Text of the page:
After last weekend’s debacle of a surf forecast from every major player in the market, I feel like it’s high time everyone took off their training wheels and learn how to make your own call. The great thing about being your own Sean Collins is that all the information is free and easy to find, you’ll impress your friends (or depress depending on the situation) with this new found knowledge, and most importantly, you’ll know when the waves are good, not when a Web site says the waves are good…
Offshore buoys dot the Pacific Ocean and are a source of crucial information when making surf forecasts and reports. Screen shot from www.lajollasurf.org.
They have no vested interest in creating hype and selling ads, they don’t track page views, time spent on site or any of that other bullshit. Nope, buoys stationed out in the middle of the sea are pretty cut and dry with minimal room for human error. Here’s how it works:
A) Do not go to Surfline, Wetsand, or Wavewatch! These sites will simply tease you with claims of “XXL Swell Headed To (Fill In The Blank)”. The swell is not here yet, remain calm and head to http://www.lajollasurf.org/ and click “weather” on the top navigation bar. On the left side of the page, click “buoys”.
B) A map of the West Coast will appear, click your region of interest.
C) A ton of buoys stationed from Alaska to the Mexican border will appear. Do not panic from the information, simply click on the buoy that is closest to the spot you want to surf. For someone who likes say, Oceanside, go to the Oceanside Buoy. Right now it reads 2.6 feet 13.3 seconds. That tells us that the swell is coming at 2.6 feet every 13 seconds. As well, there are neat little arrows that show the predominant wind and swell direction. Obviously, when the arrows show a swell coming out of the north, don’t go to a south swell spot.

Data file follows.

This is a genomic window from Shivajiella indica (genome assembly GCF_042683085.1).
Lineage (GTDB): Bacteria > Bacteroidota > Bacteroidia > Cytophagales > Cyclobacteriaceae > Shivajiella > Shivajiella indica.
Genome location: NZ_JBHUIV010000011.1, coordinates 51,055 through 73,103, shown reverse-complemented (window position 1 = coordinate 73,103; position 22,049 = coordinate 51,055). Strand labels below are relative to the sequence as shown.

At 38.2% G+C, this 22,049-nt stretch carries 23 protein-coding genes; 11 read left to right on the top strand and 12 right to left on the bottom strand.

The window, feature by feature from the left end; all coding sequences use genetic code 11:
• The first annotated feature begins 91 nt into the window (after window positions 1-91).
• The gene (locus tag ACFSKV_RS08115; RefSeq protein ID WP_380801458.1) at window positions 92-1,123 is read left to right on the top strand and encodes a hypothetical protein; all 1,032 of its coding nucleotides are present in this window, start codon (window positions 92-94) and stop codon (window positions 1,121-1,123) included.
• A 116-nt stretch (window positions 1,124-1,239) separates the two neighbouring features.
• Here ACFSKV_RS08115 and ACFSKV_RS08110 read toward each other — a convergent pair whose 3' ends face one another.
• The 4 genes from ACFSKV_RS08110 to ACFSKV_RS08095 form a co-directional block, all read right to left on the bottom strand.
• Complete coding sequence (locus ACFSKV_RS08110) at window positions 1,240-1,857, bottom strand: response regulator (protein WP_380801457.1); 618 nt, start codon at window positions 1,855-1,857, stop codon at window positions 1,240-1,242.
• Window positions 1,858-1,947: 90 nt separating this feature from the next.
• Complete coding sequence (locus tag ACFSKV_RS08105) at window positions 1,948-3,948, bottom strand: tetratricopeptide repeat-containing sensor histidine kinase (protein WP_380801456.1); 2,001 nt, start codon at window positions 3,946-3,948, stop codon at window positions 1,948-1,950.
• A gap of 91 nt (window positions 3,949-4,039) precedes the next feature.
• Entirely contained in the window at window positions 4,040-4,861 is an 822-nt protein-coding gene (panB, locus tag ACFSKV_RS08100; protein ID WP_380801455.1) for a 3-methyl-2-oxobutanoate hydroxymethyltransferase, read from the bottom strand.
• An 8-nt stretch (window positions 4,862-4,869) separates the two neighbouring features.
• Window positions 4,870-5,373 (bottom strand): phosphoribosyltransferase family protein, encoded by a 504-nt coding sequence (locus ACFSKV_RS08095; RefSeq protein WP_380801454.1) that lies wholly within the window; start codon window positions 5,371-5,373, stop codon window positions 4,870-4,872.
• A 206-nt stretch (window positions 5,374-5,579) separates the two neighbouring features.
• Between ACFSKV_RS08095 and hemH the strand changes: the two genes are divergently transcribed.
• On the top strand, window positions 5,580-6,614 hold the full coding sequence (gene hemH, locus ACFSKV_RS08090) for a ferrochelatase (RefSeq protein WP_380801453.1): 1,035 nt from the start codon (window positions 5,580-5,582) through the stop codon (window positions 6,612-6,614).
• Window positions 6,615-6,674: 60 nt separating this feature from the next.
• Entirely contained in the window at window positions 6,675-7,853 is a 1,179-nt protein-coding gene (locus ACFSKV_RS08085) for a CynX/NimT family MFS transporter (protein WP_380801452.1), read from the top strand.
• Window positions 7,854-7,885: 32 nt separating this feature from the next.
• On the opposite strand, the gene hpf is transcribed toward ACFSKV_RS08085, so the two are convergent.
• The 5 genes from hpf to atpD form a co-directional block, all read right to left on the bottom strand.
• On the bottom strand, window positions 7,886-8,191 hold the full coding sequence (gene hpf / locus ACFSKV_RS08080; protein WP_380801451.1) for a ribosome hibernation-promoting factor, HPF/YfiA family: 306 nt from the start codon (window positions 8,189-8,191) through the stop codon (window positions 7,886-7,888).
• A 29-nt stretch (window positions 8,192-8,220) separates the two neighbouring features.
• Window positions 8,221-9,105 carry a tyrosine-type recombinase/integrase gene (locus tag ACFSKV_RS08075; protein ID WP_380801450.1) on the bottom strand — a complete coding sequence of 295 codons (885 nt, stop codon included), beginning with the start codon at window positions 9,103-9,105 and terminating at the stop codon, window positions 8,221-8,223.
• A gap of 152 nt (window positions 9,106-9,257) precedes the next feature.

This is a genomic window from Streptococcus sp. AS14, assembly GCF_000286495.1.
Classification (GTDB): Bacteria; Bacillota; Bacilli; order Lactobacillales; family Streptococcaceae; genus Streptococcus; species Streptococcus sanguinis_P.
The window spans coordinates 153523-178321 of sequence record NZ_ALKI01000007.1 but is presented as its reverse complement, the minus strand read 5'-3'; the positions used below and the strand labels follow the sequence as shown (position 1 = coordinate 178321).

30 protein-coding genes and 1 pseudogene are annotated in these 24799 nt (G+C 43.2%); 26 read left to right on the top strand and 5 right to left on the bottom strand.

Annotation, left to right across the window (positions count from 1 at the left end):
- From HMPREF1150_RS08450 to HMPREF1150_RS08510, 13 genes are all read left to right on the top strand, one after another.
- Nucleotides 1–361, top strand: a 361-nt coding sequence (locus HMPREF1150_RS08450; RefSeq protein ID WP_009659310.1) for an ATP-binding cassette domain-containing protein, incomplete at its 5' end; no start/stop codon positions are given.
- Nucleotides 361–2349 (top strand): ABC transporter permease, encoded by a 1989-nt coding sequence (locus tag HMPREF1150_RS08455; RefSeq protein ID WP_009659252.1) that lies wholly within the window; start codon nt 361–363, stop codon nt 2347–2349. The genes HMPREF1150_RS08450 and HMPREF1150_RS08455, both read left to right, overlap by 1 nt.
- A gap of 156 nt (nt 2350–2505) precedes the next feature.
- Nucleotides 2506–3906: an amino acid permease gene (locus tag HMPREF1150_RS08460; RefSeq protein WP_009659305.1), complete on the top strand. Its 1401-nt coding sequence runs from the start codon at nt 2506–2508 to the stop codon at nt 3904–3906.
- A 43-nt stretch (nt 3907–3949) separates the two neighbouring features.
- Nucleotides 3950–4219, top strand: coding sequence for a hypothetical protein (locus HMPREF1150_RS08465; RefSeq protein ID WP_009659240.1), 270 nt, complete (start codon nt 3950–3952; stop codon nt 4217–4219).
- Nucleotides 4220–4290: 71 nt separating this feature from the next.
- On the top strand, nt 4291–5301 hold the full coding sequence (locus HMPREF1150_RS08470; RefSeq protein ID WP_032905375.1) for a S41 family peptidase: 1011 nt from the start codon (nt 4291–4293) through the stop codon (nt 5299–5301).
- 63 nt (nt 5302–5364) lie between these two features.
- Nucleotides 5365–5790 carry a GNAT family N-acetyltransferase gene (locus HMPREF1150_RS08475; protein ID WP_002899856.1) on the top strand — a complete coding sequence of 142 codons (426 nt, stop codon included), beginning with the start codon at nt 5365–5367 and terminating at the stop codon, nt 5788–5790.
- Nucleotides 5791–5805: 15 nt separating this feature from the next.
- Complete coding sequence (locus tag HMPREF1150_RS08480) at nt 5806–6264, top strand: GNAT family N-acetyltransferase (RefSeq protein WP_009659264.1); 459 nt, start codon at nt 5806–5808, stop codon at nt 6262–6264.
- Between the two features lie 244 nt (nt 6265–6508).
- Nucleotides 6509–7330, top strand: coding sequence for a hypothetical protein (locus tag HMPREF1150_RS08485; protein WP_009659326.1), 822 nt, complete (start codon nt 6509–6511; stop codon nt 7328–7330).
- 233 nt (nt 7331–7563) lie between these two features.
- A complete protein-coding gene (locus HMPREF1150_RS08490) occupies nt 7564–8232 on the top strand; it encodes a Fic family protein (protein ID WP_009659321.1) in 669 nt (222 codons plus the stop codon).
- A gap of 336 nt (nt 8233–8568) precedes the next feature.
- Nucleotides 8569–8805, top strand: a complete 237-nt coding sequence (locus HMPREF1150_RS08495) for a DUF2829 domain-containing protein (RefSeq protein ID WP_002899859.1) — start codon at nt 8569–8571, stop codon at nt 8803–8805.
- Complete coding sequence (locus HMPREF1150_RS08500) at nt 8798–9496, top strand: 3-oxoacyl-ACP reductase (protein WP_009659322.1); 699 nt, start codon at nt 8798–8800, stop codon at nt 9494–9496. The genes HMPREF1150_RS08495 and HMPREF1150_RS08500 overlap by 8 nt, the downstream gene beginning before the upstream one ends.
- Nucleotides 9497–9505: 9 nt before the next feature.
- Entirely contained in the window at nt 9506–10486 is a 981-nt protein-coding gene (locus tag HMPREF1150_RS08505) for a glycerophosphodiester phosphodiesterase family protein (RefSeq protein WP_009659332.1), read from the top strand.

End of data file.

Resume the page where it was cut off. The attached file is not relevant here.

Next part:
D) The foot measurement (3.6 feet) isn’t as important as the interval number (13 seconds). The interval tells us a lot about the size, shape, and consistency of a swell. Longer intervals generally mean bigger sets and more power behind them. Long intervals are good. A reading of 10 feet at 10 seconds means storm surf. A reading of 10 feet at 20 seconds means wax your big board and look for a pointbreak that can handle mad swell.
E) Keep checking the buoys! Every single day, log on and counter that with a real live surf check. That means no Web cams. Go check it, maybe you’ll (gasp) meet a girl at the top of the bluff and get to bypass the “Meet Single Surfers” ad on Surfline…After time, you’ll be able to see the ebb and flow of swells, when and where they’ll hit best.
F) Now that you can read the buoys, track their movements, and interpret the data, you’ll know that when a certain buoy reads 3 feet at 12 seconds during a northwest swell, your local spot will be chest high and fun.
Catch the swell on the drop, on the rise, or when it’s maxing, again, the buoys don’t lie, they just pass along information. Don’t be a Web clone, use your own skills, and don’t get fooled again!
When was the last time you got burned because of a wack surf forecast? Tell us in the comment box below!